askrav askrav - 1 year ago 71
C++ Question

Delphi's LongRec() func in c++

I'm rewriting code from Delphi to C++ and here's a line I can't translate:

typedef vector<char> ByteArray;

unsigned char Bytes[4];

Buf[sCP + J] = LongRec( R ).Bytes[3 - I];

sCP, J, R and I variables are Ints.

Google says "LongRec declares a record that stores the various parts of the specified value as type Word or Byte." but I still can't understand how to make it work in C++

Answer Source

In C++, you would use a union, but note that getting anything else out as you put in is undefined behaviour. It will probably work the same way as in Delphi, but only on the same platform, i.e. with the same ABI as Win32 or Win64, depending on the compiler target used in Delphi.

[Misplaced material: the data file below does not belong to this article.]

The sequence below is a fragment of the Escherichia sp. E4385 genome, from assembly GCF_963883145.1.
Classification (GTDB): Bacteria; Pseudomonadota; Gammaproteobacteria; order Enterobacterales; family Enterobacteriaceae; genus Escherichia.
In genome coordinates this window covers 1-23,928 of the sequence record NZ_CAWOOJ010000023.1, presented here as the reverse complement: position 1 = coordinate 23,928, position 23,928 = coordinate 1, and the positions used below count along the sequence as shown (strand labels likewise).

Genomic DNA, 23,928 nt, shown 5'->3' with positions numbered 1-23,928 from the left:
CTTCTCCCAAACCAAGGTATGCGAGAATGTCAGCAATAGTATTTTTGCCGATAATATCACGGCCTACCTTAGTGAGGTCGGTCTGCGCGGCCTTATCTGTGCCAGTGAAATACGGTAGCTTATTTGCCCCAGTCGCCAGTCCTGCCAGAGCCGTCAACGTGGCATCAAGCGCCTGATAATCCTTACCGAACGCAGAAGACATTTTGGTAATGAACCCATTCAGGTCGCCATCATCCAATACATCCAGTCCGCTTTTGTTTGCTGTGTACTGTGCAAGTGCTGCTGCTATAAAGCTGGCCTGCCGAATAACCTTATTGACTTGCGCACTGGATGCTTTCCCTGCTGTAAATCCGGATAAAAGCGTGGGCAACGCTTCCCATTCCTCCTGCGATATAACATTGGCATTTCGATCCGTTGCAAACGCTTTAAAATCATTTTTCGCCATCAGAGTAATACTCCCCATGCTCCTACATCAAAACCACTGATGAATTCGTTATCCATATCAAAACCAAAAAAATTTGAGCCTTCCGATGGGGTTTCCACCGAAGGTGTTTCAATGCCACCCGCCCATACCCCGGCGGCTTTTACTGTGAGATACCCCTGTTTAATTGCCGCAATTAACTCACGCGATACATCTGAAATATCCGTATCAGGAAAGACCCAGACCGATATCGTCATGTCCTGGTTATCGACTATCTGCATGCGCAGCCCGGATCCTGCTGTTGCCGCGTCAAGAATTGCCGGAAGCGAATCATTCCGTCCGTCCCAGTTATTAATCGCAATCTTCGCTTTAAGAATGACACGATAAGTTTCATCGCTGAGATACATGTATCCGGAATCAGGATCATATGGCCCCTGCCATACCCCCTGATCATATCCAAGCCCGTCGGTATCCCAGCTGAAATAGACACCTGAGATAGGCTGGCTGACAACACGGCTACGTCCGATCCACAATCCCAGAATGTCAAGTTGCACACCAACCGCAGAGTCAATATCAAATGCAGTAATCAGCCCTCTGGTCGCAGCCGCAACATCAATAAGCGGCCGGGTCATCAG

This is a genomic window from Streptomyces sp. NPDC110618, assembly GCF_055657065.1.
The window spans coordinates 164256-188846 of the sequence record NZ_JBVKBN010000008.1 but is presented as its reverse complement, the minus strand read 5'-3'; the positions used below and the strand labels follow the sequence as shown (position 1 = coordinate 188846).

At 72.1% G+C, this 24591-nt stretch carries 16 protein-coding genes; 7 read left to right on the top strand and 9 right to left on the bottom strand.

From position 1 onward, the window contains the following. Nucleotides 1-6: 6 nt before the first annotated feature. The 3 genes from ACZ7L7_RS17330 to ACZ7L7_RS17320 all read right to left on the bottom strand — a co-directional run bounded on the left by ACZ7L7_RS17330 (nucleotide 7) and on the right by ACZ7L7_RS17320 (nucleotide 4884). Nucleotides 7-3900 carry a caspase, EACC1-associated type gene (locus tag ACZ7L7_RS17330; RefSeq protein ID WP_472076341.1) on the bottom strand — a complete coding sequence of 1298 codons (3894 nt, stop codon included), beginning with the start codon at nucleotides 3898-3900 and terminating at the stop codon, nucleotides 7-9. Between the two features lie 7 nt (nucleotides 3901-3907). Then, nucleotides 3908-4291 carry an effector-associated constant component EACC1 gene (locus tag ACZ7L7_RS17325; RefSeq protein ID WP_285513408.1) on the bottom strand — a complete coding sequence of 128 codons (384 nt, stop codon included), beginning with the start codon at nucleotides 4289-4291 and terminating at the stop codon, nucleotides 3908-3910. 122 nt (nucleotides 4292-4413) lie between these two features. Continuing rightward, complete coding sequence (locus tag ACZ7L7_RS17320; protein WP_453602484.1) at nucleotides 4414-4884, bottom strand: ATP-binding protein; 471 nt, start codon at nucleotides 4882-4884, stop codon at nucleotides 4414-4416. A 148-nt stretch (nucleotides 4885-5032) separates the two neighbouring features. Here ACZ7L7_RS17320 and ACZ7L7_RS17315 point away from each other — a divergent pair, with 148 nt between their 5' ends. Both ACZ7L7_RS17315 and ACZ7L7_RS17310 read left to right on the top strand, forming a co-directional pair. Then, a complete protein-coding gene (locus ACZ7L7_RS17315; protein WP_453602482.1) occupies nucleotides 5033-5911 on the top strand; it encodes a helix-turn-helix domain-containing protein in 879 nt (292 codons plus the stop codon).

So in Delphi:

  LongRec = packed record
    case Integer of
      0: (Lo, Hi: Word);
      1: (Words: array [0..1] of Word);
      2: (Bytes: array [0..3] of Byte);

And "literal" C++ translation:

#pragma pack(push, 1)
union LongRec
     struct { unsigned short Lo, Hi; };
     struct { unsigned short Words[2]; };
     struct { unsigned char Bytes[4]; };
#pragma pack(pop)

(The above assumes that sizeof(short) == 2, that variables are little-endian and that the structs completely overlap, all of which may not be the case for all platforms.)

But again, if you want to read the second to highest byte of a long and do something like

byte2 = reinterpret_cast<LongRec *>(&myLongint)->Bytes[2];

that is undefined behaviour (although it will probably work on the same Windows platform as Delphi).

The proper behaviour is (slower, but correct):

byte2 = myLongint >> 16 & 0xFF;


myHiWord = myLongint >> 16 & 0xFFFF;

But even that assumes that a byte is an octet, which is not always the case. In other words, this is not portable, and will only work as is on Windows 32 and 64 bit.